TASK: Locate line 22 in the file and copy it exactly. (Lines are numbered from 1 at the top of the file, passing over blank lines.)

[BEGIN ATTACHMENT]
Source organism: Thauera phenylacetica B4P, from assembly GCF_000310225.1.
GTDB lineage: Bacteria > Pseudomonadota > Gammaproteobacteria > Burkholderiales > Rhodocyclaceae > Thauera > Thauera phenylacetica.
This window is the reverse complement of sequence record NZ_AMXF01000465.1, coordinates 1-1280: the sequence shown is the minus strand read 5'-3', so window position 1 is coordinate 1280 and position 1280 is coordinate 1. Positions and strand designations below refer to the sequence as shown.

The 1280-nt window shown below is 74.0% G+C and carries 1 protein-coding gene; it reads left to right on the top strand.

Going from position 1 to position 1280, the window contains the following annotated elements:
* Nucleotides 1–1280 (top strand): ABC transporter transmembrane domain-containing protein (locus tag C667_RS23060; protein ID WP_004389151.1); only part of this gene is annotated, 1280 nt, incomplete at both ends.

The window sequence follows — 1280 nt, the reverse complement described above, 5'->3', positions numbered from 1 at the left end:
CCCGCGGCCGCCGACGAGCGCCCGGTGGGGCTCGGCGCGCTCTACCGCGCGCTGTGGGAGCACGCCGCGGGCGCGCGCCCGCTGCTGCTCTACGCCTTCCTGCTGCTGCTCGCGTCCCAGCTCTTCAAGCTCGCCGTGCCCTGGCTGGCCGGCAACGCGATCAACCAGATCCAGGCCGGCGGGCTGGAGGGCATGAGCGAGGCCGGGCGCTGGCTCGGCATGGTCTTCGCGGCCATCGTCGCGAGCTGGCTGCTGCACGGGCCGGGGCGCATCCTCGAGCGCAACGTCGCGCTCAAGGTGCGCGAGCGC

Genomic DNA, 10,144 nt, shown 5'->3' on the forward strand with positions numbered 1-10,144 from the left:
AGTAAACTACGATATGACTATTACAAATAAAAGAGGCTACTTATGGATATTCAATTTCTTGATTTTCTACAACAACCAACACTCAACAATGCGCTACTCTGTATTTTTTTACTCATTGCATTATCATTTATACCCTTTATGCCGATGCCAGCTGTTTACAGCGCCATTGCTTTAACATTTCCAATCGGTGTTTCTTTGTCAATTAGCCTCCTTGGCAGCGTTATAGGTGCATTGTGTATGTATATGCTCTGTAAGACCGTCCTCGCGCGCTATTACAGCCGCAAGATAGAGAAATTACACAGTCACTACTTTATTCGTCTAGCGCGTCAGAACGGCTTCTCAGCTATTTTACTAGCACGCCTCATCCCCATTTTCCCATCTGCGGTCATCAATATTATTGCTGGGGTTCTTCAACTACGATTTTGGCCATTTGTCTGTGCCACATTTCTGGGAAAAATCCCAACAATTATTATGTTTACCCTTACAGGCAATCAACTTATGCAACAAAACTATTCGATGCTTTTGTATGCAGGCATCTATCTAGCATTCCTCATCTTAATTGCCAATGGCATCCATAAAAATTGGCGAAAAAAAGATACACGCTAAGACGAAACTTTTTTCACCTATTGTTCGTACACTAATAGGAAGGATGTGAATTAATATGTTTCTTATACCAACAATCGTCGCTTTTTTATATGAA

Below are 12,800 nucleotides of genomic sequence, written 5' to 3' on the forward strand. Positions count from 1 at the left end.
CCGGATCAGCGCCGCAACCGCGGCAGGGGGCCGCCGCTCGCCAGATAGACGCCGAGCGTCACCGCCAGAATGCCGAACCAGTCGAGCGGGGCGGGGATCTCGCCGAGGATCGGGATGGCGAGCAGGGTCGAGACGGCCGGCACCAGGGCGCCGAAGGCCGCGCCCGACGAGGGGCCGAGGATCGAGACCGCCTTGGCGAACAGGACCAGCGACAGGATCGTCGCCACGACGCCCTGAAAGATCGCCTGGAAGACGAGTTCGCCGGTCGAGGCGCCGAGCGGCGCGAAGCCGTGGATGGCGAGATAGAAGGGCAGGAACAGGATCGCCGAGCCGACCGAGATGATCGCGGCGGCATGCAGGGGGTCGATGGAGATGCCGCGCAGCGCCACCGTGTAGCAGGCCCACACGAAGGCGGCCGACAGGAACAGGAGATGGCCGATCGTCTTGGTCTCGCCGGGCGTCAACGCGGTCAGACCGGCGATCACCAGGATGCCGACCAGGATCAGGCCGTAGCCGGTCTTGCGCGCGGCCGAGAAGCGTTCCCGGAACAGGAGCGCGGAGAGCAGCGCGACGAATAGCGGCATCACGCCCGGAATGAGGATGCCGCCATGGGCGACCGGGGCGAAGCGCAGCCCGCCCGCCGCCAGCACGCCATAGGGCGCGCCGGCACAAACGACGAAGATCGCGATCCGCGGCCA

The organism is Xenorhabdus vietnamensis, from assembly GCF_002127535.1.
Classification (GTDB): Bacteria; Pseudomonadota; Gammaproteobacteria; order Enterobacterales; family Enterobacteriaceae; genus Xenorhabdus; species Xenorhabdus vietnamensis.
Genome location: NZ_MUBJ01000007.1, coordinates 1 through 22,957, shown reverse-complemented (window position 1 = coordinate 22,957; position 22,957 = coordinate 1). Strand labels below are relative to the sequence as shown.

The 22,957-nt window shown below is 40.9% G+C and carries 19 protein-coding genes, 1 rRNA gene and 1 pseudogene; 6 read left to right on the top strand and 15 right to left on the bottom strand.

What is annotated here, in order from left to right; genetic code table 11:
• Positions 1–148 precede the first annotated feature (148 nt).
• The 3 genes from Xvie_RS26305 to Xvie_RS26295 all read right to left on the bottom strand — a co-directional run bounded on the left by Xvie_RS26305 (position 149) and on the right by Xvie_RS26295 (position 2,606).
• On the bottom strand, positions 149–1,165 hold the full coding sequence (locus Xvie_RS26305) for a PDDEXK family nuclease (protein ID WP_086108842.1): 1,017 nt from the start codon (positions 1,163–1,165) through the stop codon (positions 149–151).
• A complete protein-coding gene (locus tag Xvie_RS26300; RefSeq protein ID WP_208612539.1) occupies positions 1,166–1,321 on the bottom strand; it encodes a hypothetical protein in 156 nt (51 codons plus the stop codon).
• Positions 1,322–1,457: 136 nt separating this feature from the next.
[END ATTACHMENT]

• Positions 1,322–1,457: 136 nt separating this feature from the next.